Overall I’m disappointed with the way the game turned out, but this was never about the game. I’m pleased with the number of bugs I was able to fix in the framework, and that was the whole point anyway, so I’d call this experiment a success.

cover

Humphrey’s Tiny Adventure: Remastered

Last year I participated in my first game jam with Ludum Dare #23. The result of those 48 hours was Humphrey’s Tiny Adventure, which I’ve written about previously. I was really proud of what I was able to accomplish, but there was a lot that I wanted to do with the project that I didn’t have time for. I didn’t include any sound or music, and I didn’t have anyone test it before release, so I never had the chance to get feedback. I recently decided to give Humphrey a long-overdue makeover for one of my entries in OneGameAMonth.

Over the past three weeks I’ve rewritten every piece of code in the game. Looking back at the original code, I’m literally terrified at the prospect of dealing with it. For the most part the gameplay is nothing complex, so I was able to build on the engine I wrote for Hypothermia. I created a data-driven cutscene scripting system using Slang, which I wrote about here. This was immensely helpful both in terms of writing reusable code and iterating quickly on the way each scene played out.

I’ve also redone almost all of the artwork. The art in the original version of Humphrey was composed entirely of large colored squares. This was mainly due to time constraints; the abstract style allowed me to spend very little time on each asset while still conveying the desired meaning. For the remake I did away with this restriction, and I’m very happy with the results. As usual, I used Inkscape for all the art.

Finally, this release includes a fantastic soundtrack by Chris Logsdon. It was composed specifically for the game, and you can download it here in high quality for the price of your choice.

Download the game here! I’d love to hear what you think of it!

Data-driven action scheduling in Flash

One of recent experiments in game development has been to orient my workflow away from code and towards data. When I use Flash, I’ve started using Ogmo Editor to design my levels, XML to handle settings, and Slang to handle game logic whenever possible. As a result, a lot of the code I’ve written recently can be easily reused across projects, and my classes are systemic and steer clear of situation-specific behavior. It’s been quite fulfilling and has done wonders for my iteration time; the focus on data instead of code means that I can take advantage of live-reloading for nearly every aspect of development. It’s not uncommon for me to work for an hour without ever closing my game, as I can simply reload all assets and data with the press of a button.

Today I’ve been working on Humphrey’s Tiny Adventure: Remastered, a post-compo version of my first 48 hour game. There are a number of places in the game where I need to set up events on a timeline, which I’ve done a few times already (see here and here), and each time I used some variation of traversal over a queue of function closures. While this approach worked well enough, it was tedious to set up and a pain to debug, not to mention the fact that it was anything but systemic. The most criticized aspect of the Ludum Dare version of Humphrey was that the intro cutscene was too long, and I agree. I think I knew that even before I released the game, but there was no way I was diving into that code to change it.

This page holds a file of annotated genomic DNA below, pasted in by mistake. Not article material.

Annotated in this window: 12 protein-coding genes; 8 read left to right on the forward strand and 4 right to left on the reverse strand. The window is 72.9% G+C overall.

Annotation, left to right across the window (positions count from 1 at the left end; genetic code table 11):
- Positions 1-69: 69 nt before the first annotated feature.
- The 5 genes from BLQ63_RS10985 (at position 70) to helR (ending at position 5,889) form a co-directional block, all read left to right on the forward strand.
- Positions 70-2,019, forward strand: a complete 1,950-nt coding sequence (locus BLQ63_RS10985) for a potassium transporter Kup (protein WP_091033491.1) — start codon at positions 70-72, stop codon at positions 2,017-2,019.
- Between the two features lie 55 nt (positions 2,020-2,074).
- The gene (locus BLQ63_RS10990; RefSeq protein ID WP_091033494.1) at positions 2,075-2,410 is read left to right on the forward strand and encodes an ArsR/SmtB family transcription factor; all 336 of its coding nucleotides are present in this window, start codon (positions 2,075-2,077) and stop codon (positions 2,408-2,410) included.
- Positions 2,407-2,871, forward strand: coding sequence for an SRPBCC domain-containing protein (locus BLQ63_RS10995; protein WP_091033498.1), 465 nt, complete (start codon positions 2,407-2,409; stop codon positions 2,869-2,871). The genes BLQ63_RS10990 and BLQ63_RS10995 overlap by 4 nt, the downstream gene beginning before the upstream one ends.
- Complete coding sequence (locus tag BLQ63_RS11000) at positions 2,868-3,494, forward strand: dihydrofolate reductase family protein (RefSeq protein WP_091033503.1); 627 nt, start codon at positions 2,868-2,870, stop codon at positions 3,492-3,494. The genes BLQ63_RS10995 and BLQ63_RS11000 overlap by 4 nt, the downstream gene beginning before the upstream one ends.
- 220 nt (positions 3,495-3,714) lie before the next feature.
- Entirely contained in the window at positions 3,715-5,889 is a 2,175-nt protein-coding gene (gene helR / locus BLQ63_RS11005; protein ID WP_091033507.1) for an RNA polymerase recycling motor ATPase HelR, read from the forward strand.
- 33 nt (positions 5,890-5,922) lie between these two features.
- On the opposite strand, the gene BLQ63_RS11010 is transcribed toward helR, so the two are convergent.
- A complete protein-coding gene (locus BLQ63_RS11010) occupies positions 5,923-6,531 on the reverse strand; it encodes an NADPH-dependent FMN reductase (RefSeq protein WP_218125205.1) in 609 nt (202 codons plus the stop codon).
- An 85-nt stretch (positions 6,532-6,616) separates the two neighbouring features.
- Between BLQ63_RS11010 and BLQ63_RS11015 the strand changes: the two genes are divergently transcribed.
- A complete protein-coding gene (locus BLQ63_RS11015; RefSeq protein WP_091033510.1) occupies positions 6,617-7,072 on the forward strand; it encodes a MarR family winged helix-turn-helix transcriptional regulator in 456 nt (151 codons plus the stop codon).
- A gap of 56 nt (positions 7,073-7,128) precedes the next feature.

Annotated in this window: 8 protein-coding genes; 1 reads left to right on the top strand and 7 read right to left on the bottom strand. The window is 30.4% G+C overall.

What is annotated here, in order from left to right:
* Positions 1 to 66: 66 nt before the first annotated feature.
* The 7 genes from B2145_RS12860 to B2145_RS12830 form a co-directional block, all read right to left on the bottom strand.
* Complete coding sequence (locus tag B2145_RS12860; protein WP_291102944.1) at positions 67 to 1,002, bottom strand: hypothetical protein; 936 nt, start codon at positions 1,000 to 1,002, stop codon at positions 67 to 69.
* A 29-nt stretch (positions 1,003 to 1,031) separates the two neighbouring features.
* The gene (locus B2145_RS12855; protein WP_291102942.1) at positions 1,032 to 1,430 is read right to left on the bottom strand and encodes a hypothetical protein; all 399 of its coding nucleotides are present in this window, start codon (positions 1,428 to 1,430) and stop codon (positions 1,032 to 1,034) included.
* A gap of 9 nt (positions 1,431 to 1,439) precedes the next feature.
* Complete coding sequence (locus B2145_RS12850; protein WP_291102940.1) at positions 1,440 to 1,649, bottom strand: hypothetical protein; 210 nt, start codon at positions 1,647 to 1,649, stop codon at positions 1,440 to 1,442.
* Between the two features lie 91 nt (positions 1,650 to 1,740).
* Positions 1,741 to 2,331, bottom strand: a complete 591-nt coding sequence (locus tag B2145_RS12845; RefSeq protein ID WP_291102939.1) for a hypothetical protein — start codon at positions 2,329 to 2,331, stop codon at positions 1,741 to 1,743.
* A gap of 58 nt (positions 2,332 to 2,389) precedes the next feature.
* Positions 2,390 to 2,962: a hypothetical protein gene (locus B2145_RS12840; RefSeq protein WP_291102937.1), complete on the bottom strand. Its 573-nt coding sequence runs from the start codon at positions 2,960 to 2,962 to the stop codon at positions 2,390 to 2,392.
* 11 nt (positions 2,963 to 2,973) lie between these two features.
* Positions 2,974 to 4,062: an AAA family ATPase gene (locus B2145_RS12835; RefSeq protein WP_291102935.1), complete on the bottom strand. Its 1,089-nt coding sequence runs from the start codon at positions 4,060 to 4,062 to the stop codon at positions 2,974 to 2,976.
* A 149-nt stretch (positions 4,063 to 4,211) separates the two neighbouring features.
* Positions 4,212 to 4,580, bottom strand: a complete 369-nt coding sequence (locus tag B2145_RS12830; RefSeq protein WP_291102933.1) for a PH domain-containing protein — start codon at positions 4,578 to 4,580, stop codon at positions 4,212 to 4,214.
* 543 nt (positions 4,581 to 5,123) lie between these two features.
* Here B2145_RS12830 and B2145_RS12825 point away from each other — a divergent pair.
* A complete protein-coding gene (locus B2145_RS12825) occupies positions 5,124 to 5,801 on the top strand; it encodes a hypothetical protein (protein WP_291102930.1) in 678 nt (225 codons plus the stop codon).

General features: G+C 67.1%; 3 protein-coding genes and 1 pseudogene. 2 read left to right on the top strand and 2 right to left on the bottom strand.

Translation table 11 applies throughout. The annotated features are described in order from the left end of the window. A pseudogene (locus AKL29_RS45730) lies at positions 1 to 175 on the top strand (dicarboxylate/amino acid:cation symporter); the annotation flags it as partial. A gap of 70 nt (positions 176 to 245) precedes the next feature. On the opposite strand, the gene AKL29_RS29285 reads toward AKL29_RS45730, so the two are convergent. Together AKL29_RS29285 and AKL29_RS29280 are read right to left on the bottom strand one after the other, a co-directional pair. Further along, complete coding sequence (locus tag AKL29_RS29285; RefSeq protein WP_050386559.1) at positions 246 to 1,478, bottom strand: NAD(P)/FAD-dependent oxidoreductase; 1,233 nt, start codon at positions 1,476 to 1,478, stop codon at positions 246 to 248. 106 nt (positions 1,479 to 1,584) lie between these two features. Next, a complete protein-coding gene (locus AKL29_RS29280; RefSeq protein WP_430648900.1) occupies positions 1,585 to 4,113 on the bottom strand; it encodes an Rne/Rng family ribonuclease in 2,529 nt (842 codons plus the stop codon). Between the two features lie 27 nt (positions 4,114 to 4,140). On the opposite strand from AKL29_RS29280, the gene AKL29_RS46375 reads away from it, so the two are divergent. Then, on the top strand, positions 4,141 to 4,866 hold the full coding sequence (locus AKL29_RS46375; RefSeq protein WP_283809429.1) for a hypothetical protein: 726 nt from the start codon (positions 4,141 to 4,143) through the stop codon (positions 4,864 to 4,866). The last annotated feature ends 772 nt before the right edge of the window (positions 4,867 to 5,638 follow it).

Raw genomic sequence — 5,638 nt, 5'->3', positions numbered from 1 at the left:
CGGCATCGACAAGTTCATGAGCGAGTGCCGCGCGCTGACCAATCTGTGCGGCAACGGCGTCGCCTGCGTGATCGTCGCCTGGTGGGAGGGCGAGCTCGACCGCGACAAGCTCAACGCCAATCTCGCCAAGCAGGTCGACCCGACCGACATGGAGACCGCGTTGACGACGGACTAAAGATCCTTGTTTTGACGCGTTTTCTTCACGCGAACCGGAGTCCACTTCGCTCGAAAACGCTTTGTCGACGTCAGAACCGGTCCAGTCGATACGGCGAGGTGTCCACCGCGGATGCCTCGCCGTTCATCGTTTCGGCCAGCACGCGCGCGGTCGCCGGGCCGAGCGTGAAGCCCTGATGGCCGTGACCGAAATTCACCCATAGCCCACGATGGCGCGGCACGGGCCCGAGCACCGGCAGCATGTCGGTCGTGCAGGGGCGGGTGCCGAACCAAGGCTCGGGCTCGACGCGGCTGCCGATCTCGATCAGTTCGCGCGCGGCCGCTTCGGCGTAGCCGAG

For Humphrey: Remastered, I was determined to achieve the same type of event scheduling in a data-driven way. Thanks to Slang, I was able to do just that. Here are the scripts for a scene I’ve been testing that involve two actors; Humphrey and Abe. This won’t be in the finished game, but it’s a good demonstration of the system’s capabilities.

Actions are called sequentially by the actor that the script is attached to. Each action block defines a set of statements that will be run as the events are executed. Calling done moves to the next action, and delay causes the actor to stop executing actions for the given number of seconds.

The give-cue and await-cue functions allow actors to pass messages between each other. In the above example, Humphrey give a cue to tell that he’s finished a set of actions, and Abe, who has been waiting for that cue, executes his final action in response.

There are only a few control functions involved, but so far the system has proven to be very powerful, and more than capable enough for the needs of this project. With the addition of message passing and response, specialized actor classes will be able to define custom behaviors while allowing the system to remain pure.

I’m quite happy with the way this has turned out. It’s fun to experiment with what can be done with Slang even in its current, quite minimal state.

 

 

fire

Hypothermia — Experimental Gameplay challenge

Update: Hypothermia is now available on itch.io!